The Department of Environmental Science and Technology (ENST) is The Place for Ecological Discovery and Natural Solutions! Our primary mission is to educate students on the fundamentals of environmental science, while instilling a deep fascination and intellectual capacity to work in their chosen area of specialization, whether its Natural Resources Management, Ecological Design, Soil and Watershed Science or Environmental Health. When our students graduate, we want them to be top-notch environmental stewards with a broad framework from which they can advance professionally, personally and socially.
ENST faculty with expertise in soil science, ecology, and ecological engineering set the stage for unique, relevant, and attractive courses and an academic program that not only trains students to understand environmental systems and issues, but also gives them multidisciplinary quantitative design and analytical tools to address complex environmental problems.
We currently have 26 faculty and 15 staff. As of the end of 2012, we have approximately 210 undergraduate students and 55 graduate students…and we are growing each year.
For Angela Perantoni, the pursuit of a career in environmental science is a philanthropic effort. “Environmentalism, to me, is not a movement to protect the Earth, it’s a movement to protect ourselves,“ said the senior ENST major. “It’s the largest form of social altruism.”
The latest project by Dr. Kangas and Biohabitats' Dr. Peter May, a water filtration system using Algal Turf Scrubber technology, has won Best Urban BMP on the Bay Award, which is awarded to the most efficient and viable ways of managing the water quality of the Chesapeake area.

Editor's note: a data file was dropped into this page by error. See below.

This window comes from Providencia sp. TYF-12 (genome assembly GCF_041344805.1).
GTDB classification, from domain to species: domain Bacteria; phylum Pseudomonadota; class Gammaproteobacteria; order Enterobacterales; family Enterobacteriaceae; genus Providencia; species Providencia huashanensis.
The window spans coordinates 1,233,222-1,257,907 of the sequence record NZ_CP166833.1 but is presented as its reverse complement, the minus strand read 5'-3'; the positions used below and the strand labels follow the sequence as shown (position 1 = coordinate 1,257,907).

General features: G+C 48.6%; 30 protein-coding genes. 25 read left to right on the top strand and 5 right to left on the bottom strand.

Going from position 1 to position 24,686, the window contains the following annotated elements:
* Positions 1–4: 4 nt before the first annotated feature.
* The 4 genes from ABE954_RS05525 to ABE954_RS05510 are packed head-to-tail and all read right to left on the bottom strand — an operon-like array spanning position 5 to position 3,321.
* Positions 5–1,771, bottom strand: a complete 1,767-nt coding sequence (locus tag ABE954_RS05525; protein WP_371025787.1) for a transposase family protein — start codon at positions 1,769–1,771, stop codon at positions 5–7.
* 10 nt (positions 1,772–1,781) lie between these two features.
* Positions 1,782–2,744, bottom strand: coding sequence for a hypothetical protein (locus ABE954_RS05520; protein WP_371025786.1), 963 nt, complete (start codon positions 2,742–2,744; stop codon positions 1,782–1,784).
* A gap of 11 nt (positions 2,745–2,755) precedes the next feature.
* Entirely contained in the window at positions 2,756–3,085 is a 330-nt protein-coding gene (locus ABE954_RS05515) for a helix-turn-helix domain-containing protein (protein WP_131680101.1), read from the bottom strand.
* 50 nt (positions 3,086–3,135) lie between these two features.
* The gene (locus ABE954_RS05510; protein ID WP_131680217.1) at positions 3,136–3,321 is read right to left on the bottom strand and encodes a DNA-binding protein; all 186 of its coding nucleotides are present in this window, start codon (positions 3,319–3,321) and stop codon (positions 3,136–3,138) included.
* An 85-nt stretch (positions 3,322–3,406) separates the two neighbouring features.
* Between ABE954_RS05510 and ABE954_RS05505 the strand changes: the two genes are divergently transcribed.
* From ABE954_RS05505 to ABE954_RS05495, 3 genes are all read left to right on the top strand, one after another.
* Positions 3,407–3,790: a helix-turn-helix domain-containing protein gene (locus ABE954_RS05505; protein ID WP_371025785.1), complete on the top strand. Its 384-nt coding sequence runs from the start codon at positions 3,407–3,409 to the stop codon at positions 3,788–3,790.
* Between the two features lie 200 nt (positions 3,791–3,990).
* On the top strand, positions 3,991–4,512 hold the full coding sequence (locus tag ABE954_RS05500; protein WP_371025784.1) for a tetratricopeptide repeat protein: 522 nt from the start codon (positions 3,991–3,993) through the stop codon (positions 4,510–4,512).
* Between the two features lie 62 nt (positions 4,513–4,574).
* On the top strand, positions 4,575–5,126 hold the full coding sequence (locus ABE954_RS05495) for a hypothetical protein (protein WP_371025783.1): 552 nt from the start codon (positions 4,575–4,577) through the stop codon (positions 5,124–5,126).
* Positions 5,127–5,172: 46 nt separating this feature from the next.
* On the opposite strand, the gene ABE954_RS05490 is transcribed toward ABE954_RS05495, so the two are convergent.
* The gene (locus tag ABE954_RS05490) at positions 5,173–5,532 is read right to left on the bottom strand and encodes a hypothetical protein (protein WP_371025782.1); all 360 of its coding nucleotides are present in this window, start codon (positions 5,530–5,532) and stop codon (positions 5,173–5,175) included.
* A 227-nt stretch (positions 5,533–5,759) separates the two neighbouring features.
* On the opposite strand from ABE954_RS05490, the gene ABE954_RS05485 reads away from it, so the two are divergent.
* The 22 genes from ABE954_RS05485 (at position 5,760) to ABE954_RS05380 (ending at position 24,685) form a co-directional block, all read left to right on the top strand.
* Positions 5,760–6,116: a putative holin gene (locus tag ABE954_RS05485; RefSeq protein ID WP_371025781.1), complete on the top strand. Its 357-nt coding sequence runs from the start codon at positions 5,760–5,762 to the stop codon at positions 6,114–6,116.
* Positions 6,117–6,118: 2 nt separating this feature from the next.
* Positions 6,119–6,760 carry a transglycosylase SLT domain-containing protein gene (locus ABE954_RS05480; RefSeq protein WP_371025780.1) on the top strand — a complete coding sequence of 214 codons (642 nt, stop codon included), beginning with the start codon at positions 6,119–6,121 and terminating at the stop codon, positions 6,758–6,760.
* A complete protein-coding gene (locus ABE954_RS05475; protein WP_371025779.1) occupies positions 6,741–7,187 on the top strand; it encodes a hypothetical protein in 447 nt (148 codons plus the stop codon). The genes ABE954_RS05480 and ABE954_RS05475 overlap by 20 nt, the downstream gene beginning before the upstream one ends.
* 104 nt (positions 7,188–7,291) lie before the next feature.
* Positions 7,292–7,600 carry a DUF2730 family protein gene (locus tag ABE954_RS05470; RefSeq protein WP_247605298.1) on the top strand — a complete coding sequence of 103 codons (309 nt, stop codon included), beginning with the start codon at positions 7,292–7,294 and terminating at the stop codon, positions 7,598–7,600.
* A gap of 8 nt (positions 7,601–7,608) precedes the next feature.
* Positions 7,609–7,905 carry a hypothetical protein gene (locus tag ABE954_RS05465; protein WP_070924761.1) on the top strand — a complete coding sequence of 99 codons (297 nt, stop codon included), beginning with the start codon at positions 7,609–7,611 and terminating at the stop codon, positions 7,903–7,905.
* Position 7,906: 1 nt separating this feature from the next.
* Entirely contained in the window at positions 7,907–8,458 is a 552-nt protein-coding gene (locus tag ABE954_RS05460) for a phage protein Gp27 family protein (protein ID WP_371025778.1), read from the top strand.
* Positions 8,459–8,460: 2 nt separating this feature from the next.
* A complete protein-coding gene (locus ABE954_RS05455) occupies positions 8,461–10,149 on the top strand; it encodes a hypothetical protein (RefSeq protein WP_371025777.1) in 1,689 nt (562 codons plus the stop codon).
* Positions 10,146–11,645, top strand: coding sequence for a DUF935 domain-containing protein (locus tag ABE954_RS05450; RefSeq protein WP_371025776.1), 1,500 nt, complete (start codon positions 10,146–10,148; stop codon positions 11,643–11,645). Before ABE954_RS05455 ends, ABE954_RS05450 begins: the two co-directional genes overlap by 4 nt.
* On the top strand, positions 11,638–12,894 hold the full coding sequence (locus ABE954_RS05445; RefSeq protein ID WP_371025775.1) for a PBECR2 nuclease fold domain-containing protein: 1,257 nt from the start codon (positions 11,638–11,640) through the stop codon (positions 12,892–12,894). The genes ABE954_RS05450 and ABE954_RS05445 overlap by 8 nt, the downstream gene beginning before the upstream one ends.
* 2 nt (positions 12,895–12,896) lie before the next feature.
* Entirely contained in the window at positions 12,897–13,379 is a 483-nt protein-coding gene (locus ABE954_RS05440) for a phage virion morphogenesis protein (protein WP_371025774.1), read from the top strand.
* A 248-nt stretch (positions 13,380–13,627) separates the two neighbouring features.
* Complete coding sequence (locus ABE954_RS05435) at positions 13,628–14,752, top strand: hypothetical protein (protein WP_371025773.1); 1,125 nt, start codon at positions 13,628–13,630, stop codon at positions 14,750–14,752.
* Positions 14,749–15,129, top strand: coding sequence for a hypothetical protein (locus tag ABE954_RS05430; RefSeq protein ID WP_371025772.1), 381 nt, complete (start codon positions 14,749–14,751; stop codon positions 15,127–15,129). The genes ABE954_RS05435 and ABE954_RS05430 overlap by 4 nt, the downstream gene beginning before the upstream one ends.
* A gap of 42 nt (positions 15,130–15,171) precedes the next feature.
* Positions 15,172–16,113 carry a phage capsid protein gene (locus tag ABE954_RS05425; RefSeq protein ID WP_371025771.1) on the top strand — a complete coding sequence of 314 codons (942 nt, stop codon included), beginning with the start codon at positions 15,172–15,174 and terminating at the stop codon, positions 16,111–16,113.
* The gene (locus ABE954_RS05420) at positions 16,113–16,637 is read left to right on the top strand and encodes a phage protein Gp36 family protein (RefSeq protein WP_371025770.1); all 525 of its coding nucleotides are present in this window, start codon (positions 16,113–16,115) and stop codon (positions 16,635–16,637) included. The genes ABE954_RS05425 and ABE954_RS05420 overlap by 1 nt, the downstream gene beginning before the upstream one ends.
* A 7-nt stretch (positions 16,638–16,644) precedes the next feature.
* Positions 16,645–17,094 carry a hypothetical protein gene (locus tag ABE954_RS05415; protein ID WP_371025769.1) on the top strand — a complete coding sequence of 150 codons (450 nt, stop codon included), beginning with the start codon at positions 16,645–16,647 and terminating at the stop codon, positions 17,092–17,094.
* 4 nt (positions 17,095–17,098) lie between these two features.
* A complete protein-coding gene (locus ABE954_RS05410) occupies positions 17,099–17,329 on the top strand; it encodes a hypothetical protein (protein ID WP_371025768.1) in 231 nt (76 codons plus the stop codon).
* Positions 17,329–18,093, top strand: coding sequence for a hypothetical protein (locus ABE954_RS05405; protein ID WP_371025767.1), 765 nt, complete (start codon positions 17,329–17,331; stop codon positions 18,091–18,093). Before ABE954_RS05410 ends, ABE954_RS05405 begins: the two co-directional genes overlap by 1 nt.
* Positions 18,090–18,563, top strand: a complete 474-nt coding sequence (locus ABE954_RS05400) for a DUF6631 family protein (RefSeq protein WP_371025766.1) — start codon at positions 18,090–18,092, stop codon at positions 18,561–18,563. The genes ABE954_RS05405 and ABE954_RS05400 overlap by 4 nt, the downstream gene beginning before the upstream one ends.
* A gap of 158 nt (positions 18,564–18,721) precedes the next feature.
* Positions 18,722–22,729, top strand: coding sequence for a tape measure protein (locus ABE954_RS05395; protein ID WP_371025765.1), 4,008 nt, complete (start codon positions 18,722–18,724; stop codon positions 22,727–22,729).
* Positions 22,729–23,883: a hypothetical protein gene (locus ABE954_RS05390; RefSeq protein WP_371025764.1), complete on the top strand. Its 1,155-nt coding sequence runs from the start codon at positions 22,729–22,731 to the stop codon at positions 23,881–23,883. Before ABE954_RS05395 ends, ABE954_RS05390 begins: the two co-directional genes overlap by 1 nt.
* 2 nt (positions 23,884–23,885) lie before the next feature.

Dr. Stephanie Lansing’s research requires a love of renewable energy, along with a weak sense of smell and a strong stomach. Cow manure from a Pennsylvania farm, chicken droppings from Maryland’s Eastern Shore or even human waste in Haiti: Dr. Lansing is working on capturing it all to heat homes, cook food and generate power.
Every winter since the 1930's, wildlife managers have burned sections of the Blackwater National Wildlife Refuge on Maryland's Eastern Shore. This sounds questionable, from an environmental perspective, but Dr. Needelman's study found that burning the marsh grass actually accelerates their growth in the spring. Listen to Dr. Needelman's interview on WYPR>>
Committed to offering exemplary teaching programs.
Conducting internationally renowned research.
Coordinating outstanding extension/outreach efforts.
Engaging individuals, groups, and communities to improve quality of life in Maryland and beyond.